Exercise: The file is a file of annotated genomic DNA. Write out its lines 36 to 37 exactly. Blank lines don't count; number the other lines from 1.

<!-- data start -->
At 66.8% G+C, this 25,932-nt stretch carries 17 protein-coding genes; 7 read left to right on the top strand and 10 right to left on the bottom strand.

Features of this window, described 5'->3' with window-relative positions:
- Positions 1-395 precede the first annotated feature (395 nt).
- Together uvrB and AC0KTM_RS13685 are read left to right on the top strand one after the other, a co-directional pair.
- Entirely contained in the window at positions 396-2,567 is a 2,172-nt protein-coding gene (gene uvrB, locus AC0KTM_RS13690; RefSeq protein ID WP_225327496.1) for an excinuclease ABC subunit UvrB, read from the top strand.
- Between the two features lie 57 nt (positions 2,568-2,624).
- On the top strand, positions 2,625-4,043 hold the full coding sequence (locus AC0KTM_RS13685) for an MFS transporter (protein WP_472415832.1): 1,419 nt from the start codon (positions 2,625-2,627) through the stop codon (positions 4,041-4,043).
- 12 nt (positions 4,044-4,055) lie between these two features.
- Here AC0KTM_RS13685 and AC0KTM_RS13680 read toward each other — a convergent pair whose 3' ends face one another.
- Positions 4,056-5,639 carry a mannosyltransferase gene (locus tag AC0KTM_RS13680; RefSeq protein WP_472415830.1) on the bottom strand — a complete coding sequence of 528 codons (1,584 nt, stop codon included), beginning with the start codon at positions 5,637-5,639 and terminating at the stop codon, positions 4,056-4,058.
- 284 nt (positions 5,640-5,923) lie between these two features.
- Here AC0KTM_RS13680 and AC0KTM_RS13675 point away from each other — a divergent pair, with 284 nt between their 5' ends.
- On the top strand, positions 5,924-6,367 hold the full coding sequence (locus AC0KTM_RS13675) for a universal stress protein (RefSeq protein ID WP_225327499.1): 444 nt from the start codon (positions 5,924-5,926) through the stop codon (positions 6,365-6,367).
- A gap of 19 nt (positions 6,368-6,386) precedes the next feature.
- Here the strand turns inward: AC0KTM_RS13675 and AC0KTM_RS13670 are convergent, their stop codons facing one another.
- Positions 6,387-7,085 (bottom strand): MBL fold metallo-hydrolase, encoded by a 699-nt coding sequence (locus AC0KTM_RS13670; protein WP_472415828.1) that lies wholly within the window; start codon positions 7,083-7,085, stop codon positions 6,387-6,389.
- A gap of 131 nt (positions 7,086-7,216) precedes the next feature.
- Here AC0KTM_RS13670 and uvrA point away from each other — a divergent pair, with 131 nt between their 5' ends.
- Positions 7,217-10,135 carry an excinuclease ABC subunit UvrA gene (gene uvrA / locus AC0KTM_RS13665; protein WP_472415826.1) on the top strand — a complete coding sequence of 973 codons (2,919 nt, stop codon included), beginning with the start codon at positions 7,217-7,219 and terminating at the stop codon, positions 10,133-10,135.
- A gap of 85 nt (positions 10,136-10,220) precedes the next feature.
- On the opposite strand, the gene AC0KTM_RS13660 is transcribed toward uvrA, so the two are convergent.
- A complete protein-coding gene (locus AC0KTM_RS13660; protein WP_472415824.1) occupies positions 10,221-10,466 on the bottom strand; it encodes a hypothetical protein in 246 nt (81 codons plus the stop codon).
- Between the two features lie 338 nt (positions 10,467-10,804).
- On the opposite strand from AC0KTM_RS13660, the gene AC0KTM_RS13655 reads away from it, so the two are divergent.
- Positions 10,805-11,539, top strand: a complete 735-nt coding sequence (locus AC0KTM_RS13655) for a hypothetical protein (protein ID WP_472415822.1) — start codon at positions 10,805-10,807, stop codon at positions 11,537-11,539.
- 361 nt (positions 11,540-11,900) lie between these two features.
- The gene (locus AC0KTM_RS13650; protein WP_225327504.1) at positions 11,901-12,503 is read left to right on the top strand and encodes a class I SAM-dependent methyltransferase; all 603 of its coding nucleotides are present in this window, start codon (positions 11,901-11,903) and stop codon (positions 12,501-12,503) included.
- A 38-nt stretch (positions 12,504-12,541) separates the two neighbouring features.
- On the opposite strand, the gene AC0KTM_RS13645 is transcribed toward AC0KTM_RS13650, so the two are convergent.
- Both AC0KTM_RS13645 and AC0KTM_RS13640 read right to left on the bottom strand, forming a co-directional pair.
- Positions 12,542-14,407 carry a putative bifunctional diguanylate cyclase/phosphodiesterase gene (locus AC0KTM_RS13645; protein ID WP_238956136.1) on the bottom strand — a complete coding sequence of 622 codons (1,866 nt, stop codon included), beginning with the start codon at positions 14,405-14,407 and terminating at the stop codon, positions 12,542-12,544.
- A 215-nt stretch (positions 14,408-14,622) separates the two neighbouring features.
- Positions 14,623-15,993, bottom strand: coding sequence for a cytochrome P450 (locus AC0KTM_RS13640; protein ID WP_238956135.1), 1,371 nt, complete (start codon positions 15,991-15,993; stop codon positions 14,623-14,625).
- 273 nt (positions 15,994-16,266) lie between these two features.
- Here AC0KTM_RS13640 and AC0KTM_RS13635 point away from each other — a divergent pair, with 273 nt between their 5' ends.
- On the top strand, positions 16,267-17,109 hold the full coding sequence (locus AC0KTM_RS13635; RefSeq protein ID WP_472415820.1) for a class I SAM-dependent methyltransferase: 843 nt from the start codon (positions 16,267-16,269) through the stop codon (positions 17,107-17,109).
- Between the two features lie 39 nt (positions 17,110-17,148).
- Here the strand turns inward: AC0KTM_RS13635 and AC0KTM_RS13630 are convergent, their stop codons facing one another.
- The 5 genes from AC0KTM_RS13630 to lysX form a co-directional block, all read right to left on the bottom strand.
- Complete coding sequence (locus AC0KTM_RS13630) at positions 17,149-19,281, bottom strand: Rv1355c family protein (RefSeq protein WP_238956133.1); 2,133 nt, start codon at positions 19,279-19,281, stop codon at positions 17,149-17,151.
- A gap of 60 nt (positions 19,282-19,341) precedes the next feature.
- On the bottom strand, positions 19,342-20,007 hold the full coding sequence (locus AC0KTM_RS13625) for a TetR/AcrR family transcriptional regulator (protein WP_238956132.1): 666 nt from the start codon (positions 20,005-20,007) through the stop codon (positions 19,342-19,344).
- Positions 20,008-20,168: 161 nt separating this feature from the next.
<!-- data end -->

- On the top strand, positions 16,267-17,109 hold the full coding sequence (locus AC0KTM_RS13635; RefSeq protein ID WP_472415820.1) for a class I SAM-dependent methyltransferase: 843 nt from the start codon (positions 16,267-16,269) through the stop codon (positions 17,107-17,109).
- Between the two features lie 39 nt (positions 17,110-17,148).